WE CREMATED Ian last month. We were only a small band - my mother, my two sisters, my brother-in-law and three neighbours. It was a deliberately modest service because Ian would have liked it that way. He never demanded any attention or wanted any fuss. Yet he will be missed by dozens more - relatives, friends, acquaintances, workmen to whom he gave the benefit of his advice, conmen who wheedled money out of him, and most of all, my mother, who looked after him most of his adult life.

Ian Thompson, or Air Vice Marshal Thompson as he sometimes called himself, was well known in Parliament Hill (a leafy suburb of north London, where he lived), because of his quirky ways, his deerstalker hat, corduroy trousers and unconventional conversation.

He had the mental age of a child of about eight, and like most boys of that age he was fascinated by cars, ambulances, fire engines and aeroplanes. If a car broke down outside my mother's house he always believed he knew exactly what was wrong with it. It was almost always 'a cracked distributor plate' or, just occasionally, the 'big end'.

Sometimes, he would stroll over to the frustrated motorist and offer his advice. It did not always go down terribly well. Indeed, I am sad to say that some drivers even cursed him, but it did not appear to ruffle Ian's feathers in the slightest.

He would chat to anyone who was willing to listen, and they would often naively assume that he was no different from any other elderly gent in the neighbourhood. Until, that is, he said goodbye, for he would often add: 'Might see you on the DoJ.' 'The DoJ?' the puzzled passer-by would ask. 'The Day of Judgment,' Ian would reply, chuckling to himself.

His story is remarkable, for it is one of real 'care in the community'. Everyone now favours the idea of looking after the mentally handicapped 'at home' whenever possible, but, in reality, it often does not happen. From Thursday, local authorities are meant to have enough cash to support the vulnerable in their own homes, or provide high-quality residential care for those who need it, but councils have already protested that the sums are not enough and the new system is heading for the rocks.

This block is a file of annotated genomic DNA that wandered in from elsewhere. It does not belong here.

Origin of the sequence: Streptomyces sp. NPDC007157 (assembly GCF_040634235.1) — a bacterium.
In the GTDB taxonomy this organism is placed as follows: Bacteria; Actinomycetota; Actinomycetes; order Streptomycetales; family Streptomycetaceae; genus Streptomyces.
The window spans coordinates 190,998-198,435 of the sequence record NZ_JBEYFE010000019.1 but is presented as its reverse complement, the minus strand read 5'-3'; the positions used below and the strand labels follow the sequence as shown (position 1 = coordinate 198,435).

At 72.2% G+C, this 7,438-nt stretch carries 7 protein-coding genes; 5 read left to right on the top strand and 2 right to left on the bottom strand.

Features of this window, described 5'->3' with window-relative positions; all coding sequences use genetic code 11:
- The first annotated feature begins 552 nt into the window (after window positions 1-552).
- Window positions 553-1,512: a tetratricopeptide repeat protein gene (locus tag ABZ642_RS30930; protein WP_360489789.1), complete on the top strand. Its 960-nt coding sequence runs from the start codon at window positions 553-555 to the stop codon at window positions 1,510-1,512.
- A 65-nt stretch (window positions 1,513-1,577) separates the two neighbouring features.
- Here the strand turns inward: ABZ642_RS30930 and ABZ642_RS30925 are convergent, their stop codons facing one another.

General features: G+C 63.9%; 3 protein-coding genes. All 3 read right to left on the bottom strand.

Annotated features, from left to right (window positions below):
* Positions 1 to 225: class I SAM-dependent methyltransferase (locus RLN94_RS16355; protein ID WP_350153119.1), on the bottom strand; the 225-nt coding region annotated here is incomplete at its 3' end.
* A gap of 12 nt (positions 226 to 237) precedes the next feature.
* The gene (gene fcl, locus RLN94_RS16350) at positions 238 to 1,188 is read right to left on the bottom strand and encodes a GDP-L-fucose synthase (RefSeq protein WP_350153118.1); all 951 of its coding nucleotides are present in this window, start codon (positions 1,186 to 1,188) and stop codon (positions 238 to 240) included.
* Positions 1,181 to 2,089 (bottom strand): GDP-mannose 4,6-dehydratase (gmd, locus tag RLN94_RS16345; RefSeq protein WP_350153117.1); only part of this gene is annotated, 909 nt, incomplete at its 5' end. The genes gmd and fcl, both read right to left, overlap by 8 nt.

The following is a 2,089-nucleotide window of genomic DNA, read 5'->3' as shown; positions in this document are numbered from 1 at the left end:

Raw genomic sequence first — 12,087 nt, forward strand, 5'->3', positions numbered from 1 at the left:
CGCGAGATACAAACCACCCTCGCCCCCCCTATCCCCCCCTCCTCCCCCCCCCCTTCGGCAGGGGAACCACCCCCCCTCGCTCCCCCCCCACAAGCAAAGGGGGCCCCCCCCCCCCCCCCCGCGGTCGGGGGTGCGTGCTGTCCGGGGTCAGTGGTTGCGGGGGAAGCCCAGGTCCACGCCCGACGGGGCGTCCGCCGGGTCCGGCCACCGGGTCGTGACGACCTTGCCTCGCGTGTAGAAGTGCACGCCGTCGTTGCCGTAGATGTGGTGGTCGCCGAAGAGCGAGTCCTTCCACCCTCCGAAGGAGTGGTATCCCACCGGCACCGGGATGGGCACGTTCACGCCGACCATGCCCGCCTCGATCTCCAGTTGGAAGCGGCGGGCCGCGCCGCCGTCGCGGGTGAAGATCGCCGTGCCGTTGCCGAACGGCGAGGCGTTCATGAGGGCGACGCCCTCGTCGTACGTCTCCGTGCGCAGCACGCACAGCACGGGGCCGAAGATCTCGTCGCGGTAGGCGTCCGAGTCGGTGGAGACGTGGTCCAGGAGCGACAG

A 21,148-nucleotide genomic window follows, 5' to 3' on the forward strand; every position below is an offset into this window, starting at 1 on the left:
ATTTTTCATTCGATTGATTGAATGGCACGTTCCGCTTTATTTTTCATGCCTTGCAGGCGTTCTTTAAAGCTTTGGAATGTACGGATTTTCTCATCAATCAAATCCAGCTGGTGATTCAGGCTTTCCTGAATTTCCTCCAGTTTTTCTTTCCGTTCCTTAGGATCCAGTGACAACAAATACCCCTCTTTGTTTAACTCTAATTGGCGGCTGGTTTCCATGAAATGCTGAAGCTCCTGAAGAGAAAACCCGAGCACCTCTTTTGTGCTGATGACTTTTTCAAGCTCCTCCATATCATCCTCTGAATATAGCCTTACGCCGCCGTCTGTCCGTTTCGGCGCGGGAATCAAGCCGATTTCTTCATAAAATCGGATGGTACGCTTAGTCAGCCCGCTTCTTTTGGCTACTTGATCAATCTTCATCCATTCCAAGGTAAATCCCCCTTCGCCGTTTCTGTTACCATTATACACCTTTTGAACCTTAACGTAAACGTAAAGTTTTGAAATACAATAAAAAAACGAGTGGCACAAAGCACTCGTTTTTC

In Ian's case, he really was looked after 'in the community'. He was cared for by a family that was not his own but treated him with affection and respect (my grandparents for 30 years, then my mother for another 30), and by understanding neighbours who would occasionally employ him to do some gardening and reward him not just with a pound or two but with warmth and friendship.

How he came to live with my grandparents is a curious tale. He was born on 15 June, 1922, in Kenya, the son of the district commissioner, and was christened Ian Roland Broderick. His mother brought him to England when he was about four years old, but she died soon after.

His father, Charles Broderick Thompson, then arranged for him to board with a family in Kent. That arrangement ended when Ian was 11, so his father advertised in the Times for another family to take him in.

My grandfather, George Kirkpatrick, a Church of England rector in the Suffolk village of Copdock, and his wife, Lucy, volunteered for the task. They had plenty of space in their large rectory and very little money, so the weekly sum Charles Thompson was offering for Ian's care was a godsend. They already had a houseful of children - their own three daughters and a nephew and niece whose parents lived in India. One more would make little difference.